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I read and learned many areas in Buddhism, for example the Seven Arya Dhana (Saptharyadhana - The Sevenfold Noble Wealth), the Four Noble Truths (Chathurarya Sathya) and the Eightfold Path (arya ashtangika marga).

I sometimes feel in the time when Gautama was born, the Aryans had ultimate power because of the caste system. So Gautama needed to break that authority and misbehave and tell people that this is the way to be an Aryan (and not by family birth in the caste system).

I admit that the teaching of [how to live] life is the basis of Buddhism. But rather than that i feel that there are some other things.

(Sorry about the Sinhalese wordings. I don't know how to say it in English. Please correct if you know the exact English words).

This is not a theory or something. This is something i feel when I am learning the philosophy.

Thank you.

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When Gautama left his family to become an ascetic or śramaṇa, he joined many other ascetics or wanderers who were separate from the Vedic-Brahmanism religion.

However, when Gautama left his family to become an ascetic, his goal was not political. The Pali scriptures describe when Gautama lived the life of a prince in his palaces, he was very unhappy & disenchanted & also saw how his rich relatives & associates suffered about worldly things, such as money, status, sex & sensuality, which brought little happiness & much trouble & suffering.

Therefore, Gautama became an ascetic for the sole purpose of finding a solution to suffering for himself & for the world. Gautama's sole purpose was a Noble Search for Nibbana.

Later, after enlightenment, when the Buddha became famous, the scriptures report many Brahmans ('Aryans') came to visit the Buddha to ask him questions about 'caste' or 'birth' ('jati').

Because the Buddha was an honest & ethical man, he spoke the truth to the Brahmans (for example, here, here and here.

In Singala: https://suttacentral.net/si/mn93 ~ https://suttacentral.net/si/mn95 ~ https://suttacentral.net/si/mn98

Because the Buddha & many of his enlightened disciples were not from the Brahman caste, the Buddha understood with right wisdom that the highest, most peaceful, wise, virtuous & free state of mind was not related to birth caste (read Brahmanavagga).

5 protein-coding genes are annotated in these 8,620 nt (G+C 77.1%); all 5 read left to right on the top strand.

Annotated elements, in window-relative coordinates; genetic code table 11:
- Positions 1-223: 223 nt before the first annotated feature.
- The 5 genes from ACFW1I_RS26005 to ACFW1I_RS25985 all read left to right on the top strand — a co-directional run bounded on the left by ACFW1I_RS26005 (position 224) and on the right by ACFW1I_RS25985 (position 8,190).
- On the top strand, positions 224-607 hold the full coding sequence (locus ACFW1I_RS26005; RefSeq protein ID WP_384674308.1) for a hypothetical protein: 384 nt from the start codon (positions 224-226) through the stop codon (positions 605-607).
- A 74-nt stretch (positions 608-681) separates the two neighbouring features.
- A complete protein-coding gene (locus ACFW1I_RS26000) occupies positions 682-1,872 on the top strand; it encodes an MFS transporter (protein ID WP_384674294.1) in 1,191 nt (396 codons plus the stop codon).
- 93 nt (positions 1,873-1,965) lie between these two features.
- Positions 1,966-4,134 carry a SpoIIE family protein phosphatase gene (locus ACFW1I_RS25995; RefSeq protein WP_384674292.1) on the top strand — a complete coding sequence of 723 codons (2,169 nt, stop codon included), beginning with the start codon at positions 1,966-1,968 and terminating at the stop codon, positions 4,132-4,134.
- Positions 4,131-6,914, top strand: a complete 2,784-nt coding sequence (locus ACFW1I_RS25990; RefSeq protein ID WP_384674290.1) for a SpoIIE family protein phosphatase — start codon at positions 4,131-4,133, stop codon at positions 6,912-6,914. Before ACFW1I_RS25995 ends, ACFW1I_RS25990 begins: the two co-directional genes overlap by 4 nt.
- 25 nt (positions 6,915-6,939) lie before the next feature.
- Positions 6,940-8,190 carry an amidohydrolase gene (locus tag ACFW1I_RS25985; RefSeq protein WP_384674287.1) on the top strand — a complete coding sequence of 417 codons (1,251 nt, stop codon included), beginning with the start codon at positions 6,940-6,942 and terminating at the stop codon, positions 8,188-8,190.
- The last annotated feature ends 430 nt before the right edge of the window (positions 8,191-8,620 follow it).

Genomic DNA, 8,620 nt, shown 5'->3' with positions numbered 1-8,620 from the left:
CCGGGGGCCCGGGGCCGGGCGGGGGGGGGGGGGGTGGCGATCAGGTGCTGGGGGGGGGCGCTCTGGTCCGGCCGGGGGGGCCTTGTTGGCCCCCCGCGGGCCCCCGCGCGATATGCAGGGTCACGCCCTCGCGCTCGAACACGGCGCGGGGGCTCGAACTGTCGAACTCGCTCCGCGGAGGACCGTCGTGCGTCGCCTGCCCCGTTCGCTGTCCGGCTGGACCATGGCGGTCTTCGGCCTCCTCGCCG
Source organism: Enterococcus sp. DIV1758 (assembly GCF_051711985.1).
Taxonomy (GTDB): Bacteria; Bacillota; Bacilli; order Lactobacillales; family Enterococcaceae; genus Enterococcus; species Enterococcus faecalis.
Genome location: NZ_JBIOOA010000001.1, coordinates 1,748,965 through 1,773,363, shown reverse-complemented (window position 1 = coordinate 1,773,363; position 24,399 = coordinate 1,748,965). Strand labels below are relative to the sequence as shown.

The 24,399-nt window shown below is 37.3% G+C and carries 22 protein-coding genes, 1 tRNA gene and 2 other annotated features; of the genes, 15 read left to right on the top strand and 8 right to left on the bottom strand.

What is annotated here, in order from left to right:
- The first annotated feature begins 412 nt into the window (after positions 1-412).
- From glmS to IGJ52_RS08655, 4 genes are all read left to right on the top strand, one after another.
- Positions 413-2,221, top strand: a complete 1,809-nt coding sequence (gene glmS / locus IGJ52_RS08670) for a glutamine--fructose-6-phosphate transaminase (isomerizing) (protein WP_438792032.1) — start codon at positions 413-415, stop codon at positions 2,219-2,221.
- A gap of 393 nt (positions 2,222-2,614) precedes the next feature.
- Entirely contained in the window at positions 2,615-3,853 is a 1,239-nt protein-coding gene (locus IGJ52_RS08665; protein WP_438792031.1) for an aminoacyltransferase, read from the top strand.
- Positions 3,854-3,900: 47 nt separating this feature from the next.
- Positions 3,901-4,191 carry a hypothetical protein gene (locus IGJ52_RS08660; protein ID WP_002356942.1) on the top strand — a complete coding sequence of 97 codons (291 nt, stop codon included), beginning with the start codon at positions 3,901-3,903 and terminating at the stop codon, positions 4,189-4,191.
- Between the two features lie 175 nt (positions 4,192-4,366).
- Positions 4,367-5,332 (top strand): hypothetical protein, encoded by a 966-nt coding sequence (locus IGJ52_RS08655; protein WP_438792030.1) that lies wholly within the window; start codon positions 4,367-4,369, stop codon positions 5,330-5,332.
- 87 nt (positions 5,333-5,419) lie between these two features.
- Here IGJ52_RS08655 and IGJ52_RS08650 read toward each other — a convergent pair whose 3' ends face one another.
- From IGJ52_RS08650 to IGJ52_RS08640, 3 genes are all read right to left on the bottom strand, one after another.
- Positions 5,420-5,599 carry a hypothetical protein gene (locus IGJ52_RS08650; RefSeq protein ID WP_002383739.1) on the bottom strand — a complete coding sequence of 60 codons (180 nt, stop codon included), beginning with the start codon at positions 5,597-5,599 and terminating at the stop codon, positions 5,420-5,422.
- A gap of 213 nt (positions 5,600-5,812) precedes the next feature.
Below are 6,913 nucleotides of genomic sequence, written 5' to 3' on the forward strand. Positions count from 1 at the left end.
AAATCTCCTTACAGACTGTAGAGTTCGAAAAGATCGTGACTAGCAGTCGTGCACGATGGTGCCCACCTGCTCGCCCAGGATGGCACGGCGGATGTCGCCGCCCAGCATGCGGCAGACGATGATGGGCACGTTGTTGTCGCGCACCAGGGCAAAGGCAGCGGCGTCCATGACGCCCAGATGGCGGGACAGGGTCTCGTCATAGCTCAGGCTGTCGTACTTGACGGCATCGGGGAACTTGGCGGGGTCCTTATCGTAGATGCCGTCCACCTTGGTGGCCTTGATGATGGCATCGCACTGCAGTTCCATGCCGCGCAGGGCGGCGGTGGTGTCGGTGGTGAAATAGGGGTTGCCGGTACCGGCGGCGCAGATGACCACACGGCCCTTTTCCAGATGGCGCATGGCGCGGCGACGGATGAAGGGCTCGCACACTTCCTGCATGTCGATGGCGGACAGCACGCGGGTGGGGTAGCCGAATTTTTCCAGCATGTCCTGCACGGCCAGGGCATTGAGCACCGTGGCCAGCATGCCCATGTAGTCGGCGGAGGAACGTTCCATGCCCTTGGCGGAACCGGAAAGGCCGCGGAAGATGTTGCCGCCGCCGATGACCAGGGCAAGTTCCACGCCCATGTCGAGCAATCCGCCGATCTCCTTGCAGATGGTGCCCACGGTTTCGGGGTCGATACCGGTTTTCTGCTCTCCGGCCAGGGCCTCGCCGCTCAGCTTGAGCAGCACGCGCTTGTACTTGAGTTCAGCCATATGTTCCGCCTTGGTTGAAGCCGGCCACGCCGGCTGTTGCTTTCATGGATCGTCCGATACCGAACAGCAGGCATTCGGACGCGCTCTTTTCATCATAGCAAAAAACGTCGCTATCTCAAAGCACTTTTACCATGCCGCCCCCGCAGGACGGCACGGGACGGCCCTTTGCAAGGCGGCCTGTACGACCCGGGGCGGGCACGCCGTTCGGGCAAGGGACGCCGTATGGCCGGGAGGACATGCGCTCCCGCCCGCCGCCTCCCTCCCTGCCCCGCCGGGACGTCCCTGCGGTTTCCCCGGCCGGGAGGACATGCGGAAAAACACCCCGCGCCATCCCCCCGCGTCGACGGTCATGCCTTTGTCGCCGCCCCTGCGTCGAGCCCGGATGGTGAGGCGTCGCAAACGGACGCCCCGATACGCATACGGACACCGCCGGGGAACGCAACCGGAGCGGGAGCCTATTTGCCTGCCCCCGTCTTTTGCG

I would speculate that hundreds of years later, under King Ashoka, many new scriptures were written that were very prejudiced against Brahmans (such as here & here).

I say this because in many scriptures, the Buddha is very civil to Brahmans and encouraged them to follow their own religion in a better way. The Buddha did not try to convert anyone to Buddhism unless he knew Buddhism was the most suitable path for that person.

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There's a book titled In the Buddha's Words which people recommend as an introductory text.

Anyway that book has, amongst other things, this to say,

Text IV,6(3), a long excerpt from the Assalayana Sutta, captures the Buddha in debate with a precocious brahmin pundit about the brahmins' claims on behalf of the caste system. In the Buddha's age the caste system was only beginning to take shape in northeast India and had not yet spawned the countless subdivisions and rigid regulations that were to manacle Indian society through the centuries. Society was divided into four broad social classes: the brahmins, who performed the priestly functions prescribed in the Vedas; the khattiyas, the nobles, warriors, and administrators; the vessas, the merchants and agriculturalists; and the suddas, the menials and serfs. There were also those outside the pale of the four main classes, who were regarded as even lower than the suddas. From the Nikayas it appears that the brahmins, while vested with authority in religious matters, had not yet attained the unchallengeable hegemony they were to gain after the appearance of such works as the Laws of Manu, which laid down the fixed rules of the caste system. They had, however, already embarked on their drive for domination over the rest of Indian society and did so by propagating the thesis that brahmins are the highest caste, the divinely blessed offspring of Brahma who are alone capable of purification.